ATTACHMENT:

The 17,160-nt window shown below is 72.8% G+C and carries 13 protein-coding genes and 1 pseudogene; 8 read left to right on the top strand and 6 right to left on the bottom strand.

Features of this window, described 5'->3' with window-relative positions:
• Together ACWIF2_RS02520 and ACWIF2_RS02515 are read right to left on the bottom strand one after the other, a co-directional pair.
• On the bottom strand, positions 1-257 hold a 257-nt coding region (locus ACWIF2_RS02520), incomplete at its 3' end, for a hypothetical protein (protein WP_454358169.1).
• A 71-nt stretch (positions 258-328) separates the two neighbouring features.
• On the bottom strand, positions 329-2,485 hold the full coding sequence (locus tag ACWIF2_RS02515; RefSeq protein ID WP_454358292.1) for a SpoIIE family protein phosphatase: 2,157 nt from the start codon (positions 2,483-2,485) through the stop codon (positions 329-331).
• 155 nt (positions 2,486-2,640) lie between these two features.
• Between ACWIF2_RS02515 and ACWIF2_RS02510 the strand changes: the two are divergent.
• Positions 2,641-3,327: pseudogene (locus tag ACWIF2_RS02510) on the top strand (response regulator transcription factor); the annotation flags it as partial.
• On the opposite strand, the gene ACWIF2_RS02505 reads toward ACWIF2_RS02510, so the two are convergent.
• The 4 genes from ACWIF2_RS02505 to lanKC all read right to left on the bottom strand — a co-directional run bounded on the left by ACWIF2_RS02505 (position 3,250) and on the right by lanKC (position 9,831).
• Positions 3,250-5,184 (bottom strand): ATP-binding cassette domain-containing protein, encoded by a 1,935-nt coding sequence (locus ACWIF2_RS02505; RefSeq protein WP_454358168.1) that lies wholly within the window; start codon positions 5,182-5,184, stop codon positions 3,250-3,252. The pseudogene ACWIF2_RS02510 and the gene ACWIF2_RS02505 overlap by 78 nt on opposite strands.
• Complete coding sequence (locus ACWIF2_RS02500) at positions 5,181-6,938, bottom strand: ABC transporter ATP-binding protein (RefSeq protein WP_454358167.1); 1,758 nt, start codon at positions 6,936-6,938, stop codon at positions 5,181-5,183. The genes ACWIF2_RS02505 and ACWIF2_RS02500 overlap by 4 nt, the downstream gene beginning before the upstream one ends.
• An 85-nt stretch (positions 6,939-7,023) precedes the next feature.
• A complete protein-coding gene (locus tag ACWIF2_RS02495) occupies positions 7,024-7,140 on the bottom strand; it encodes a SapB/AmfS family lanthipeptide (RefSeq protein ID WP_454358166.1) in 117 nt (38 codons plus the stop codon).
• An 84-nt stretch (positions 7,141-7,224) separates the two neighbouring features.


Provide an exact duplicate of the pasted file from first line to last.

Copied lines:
The 17,160-nt window shown below is 72.8% G+C and carries 13 protein-coding genes and 1 pseudogene; 8 read left to right on the top strand and 6 right to left on the bottom strand.

Features of this window, described 5'->3' with window-relative positions:
• Together ACWIF2_RS02520 and ACWIF2_RS02515 are read right to left on the bottom strand one after the other, a co-directional pair.
• On the bottom strand, positions 1-257 hold a 257-nt coding region (locus ACWIF2_RS02520), incomplete at its 3' end, for a hypothetical protein (protein WP_454358169.1).
• A 71-nt stretch (positions 258-328) separates the two neighbouring features.
• On the bottom strand, positions 329-2,485 hold the full coding sequence (locus tag ACWIF2_RS02515; RefSeq protein ID WP_454358292.1) for a SpoIIE family protein phosphatase: 2,157 nt from the start codon (positions 2,483-2,485) through the stop codon (positions 329-331).
• 155 nt (positions 2,486-2,640) lie between these two features.
• Between ACWIF2_RS02515 and ACWIF2_RS02510 the strand changes: the two are divergent.
• Positions 2,641-3,327: pseudogene (locus tag ACWIF2_RS02510) on the top strand (response regulator transcription factor); the annotation flags it as partial.
• On the opposite strand, the gene ACWIF2_RS02505 reads toward ACWIF2_RS02510, so the two are convergent.
• The 4 genes from ACWIF2_RS02505 to lanKC all read right to left on the bottom strand — a co-directional run bounded on the left by ACWIF2_RS02505 (position 3,250) and on the right by lanKC (position 9,831).
• Positions 3,250-5,184 (bottom strand): ATP-binding cassette domain-containing protein, encoded by a 1,935-nt coding sequence (locus ACWIF2_RS02505; RefSeq protein WP_454358168.1) that lies wholly within the window; start codon positions 5,182-5,184, stop codon positions 3,250-3,252. The pseudogene ACWIF2_RS02510 and the gene ACWIF2_RS02505 overlap by 78 nt on opposite strands.
• Complete coding sequence (locus ACWIF2_RS02500) at positions 5,181-6,938, bottom strand: ABC transporter ATP-binding protein (RefSeq protein WP_454358167.1); 1,758 nt, start codon at positions 6,936-6,938, stop codon at positions 5,181-5,183. The genes ACWIF2_RS02505 and ACWIF2_RS02500 overlap by 4 nt, the downstream gene beginning before the upstream one ends.
• An 85-nt stretch (positions 6,939-7,023) precedes the next feature.
• A complete protein-coding gene (locus tag ACWIF2_RS02495) occupies positions 7,024-7,140 on the bottom strand; it encodes a SapB/AmfS family lanthipeptide (RefSeq protein ID WP_454358166.1) in 117 nt (38 codons plus the stop codon).
• An 84-nt stretch (positions 7,141-7,224) separates the two neighbouring features.